-1 for price point


Sally
Great looking shoe, especially in the women’s white colorway. I love the minimal feel, but honestly, the ride is just too soft for me. It requires more work than it should to run an even pace.
Sally’s score: 8.0/10
-.5 for unstructured upper that can’t quite secure my foot
-1 for overly soft sinking feeling ride
-.5 for high price point

Sam
Gaining in weight, greatly improving in upper hold and stability, the pricey ISO 2 is super comfortable, looks great with jeans, runs just fine, and is also a good option for the gym. Our samples' red, dark and white stark looks in a way match the Freedom's serious, to serious, dense feeling not very springy and fairly stiff ride which lacks smile inducing bounce or life for me.when compared to recently emerging competitors including in the Saucony line. If you liked Freedom ISO 1, and many did, you will like this update which effectively tames some of the first version’s wild loose ends in the areas of upper hold and stability.
Sam’s Score 8.0/10
-0.25 for still some work needed on heel hold. A real heel counter please.
-1.25 for dense, fairly stiff and not very lively ride. Everun and the Crystal Rubber outsole may need some tuning
-0.25 for weight gain my sample vs. my ISO 1 sample, likely from increased side walls. Lose some Crystal Rubber?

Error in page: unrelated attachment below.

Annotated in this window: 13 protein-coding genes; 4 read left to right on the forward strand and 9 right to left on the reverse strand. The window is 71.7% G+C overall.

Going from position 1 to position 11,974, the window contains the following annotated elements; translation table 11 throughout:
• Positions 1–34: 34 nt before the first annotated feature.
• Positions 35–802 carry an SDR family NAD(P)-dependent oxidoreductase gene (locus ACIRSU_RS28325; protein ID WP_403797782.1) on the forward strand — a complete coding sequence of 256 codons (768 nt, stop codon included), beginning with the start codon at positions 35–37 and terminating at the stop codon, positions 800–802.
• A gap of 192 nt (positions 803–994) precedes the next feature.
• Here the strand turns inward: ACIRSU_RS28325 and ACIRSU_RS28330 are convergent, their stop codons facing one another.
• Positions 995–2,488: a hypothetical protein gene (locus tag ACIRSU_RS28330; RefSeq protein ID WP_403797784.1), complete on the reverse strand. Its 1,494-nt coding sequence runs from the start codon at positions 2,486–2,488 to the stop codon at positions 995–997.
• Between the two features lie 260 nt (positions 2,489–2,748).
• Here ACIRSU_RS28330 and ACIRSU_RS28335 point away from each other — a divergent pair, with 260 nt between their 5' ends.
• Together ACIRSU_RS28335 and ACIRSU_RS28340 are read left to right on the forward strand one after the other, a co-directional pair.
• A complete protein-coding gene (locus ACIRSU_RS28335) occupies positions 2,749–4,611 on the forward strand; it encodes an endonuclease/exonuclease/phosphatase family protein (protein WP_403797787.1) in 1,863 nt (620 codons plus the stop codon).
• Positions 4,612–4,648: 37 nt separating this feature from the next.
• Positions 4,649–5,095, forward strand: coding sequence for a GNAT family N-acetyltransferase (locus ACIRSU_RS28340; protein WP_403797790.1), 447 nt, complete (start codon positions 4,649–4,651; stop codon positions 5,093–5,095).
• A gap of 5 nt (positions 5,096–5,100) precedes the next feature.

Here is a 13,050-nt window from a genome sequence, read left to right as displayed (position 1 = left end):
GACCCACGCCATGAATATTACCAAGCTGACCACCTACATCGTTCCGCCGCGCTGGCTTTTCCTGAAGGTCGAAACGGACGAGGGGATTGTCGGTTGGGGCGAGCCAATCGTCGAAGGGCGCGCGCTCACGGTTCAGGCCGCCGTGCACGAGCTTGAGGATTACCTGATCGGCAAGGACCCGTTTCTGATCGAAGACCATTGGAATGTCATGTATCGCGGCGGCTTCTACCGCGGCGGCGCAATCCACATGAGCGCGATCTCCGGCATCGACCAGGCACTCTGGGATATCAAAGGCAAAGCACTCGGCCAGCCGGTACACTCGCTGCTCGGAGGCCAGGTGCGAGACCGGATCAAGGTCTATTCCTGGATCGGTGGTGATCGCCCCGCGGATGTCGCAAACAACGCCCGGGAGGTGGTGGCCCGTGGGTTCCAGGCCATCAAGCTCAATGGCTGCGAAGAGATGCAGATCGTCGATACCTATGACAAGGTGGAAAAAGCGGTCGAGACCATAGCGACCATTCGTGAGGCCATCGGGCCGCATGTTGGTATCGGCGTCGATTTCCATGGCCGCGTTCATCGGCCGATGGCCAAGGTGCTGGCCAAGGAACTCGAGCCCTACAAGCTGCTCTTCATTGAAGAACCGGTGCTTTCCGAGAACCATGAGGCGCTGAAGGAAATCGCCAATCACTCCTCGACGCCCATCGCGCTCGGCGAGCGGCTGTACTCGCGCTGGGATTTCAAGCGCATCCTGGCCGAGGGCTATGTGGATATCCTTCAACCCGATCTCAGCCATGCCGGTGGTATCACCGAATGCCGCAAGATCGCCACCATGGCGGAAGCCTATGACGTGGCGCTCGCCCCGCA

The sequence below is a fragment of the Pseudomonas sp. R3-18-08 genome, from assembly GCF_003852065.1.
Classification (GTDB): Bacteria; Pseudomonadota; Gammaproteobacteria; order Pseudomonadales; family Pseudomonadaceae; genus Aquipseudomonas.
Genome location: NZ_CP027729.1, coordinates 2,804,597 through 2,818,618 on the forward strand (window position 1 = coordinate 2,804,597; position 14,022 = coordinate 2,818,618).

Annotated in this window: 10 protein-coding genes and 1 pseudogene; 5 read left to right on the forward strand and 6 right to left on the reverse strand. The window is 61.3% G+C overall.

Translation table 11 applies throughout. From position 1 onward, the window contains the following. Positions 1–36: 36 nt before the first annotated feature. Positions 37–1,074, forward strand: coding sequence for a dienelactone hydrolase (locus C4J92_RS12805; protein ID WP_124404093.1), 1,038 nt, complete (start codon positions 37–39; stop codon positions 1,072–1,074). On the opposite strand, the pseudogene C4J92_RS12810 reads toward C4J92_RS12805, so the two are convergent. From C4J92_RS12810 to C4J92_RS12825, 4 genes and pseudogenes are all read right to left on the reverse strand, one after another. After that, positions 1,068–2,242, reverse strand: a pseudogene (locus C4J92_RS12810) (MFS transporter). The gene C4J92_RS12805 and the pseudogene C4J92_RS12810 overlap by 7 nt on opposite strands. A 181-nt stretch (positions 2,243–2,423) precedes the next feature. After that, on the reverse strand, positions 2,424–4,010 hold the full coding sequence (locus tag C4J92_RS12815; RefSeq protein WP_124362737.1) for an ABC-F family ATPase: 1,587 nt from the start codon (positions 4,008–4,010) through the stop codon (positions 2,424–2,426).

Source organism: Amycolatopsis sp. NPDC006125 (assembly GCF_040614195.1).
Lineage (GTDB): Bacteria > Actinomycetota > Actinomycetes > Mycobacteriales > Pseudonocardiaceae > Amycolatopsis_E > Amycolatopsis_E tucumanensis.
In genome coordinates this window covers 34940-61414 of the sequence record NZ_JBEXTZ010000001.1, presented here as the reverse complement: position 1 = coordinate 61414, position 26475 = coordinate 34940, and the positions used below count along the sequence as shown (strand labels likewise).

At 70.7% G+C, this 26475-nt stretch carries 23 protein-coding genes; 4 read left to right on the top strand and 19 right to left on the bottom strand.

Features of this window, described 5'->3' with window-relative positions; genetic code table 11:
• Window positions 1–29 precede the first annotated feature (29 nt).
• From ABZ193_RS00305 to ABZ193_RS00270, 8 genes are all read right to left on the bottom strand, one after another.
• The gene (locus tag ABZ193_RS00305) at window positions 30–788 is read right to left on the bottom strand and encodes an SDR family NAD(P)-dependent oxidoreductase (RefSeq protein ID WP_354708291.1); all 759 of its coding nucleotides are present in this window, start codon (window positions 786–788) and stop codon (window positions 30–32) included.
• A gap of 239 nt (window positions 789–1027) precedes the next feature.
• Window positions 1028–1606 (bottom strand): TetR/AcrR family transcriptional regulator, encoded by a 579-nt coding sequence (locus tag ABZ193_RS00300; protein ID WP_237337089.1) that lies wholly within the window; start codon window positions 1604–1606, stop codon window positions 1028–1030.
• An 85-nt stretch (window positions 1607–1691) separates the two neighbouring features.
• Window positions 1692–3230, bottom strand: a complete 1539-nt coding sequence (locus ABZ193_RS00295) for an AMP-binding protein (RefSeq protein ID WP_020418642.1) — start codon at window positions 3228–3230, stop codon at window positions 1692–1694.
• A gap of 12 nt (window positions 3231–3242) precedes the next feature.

-0.25 for lofty price.


Comparisons


Saucony Freedom ISO 2 vs. Saucony Ride ISO (RTR review)
Dave:  More shoe, more pop and a better road feel with Ride.  Will you get a better upper and a better fit with your foot in the Freedom, yes….but it won’t deliver on the roads.  Ride ISO for the W.
Sam: While Freedom ISO 2 has a superior ISOFIT upper, the Ride just rides way better with a more responsive dynamic feel, livelier cushion and even weighs the same.

Saucony Freedom ISO 2 vs. Saucony Kinvara 9 (RTR review)
Dave:  K9 is one of the best shoes of 2018!  And it will remain that way even with Fall releases coming down the pike.  I just rarely even notice the K9 on my feet. They are smooth, transition well and work really well with my gait.  It’s not even close here! K9 for the major W in a landslide.
Sam: Totally with Dave on the K9. Put the Freedom ISO 2 upper on the K9 and add a heel counter and that would be one heck of a shoe,


Saucony Freedom ISO 2 vs. Brooks Launch 5 (RTR review)
Dave:  I kinda associate these 2 trainers as being in the same wheelhouse.-the medium cushioned daily trainer category also advertised as flashing a bit of speed when you need it.  Unfortunately, Freedom ISO 2 is just slow to transition and a bit too soft underfoot. The Launch 5, while I did not like the narrowness of the mid foot platform delivers a much more enjoyable running experience.  The BioMogo DNA feels much more lively than EVERUN in Freedom 2 and I leave a run feeling far less fatigued. Launch 5 wins.
Sam: I can’t get past Launch 5’s very unstructured mid foot upper combined with narrow on the ground platform at mid foot with its the upper reminding me of Freedom ISO 1 and all its issues. Nod to the Freedom ISO 2.


Saucony Freedom ISO 2 vs. New Balance Fresh Foam Beacon (RTR review)